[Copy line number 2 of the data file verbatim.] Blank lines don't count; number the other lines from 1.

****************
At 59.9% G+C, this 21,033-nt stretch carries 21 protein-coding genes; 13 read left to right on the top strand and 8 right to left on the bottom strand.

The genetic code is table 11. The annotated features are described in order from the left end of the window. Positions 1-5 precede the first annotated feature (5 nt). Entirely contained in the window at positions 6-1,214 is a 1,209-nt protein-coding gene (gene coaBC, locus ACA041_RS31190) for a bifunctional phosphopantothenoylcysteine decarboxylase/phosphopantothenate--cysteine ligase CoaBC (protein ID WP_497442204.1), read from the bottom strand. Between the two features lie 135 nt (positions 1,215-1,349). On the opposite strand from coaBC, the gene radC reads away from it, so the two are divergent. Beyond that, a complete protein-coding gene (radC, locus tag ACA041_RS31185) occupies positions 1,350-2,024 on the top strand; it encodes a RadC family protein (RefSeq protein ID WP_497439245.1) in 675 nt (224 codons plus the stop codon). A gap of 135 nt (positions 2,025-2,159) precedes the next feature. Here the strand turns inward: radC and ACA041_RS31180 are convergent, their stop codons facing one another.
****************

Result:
The genetic code is table 11. The annotated features are described in order from the left end of the window. Positions 1-5 precede the first annotated feature (5 nt). Entirely contained in the window at positions 6-1,214 is a 1,209-nt protein-coding gene (gene coaBC, locus ACA041_RS31190) for a bifunctional phosphopantothenoylcysteine decarboxylase/phosphopantothenate--cysteine ligase CoaBC (protein ID WP_497442204.1), read from the bottom strand. Between the two features lie 135 nt (positions 1,215-1,349). On the opposite strand from coaBC, the gene radC reads away from it, so the two are divergent. Beyond that, a complete protein-coding gene (radC, locus tag ACA041_RS31185) occupies positions 1,350-2,024 on the top strand; it encodes a RadC family protein (RefSeq protein ID WP_497439245.1) in 675 nt (224 codons plus the stop codon). A gap of 135 nt (positions 2,025-2,159) precedes the next feature. Here the strand turns inward: radC and ACA041_RS31180 are convergent, their stop codons facing one another.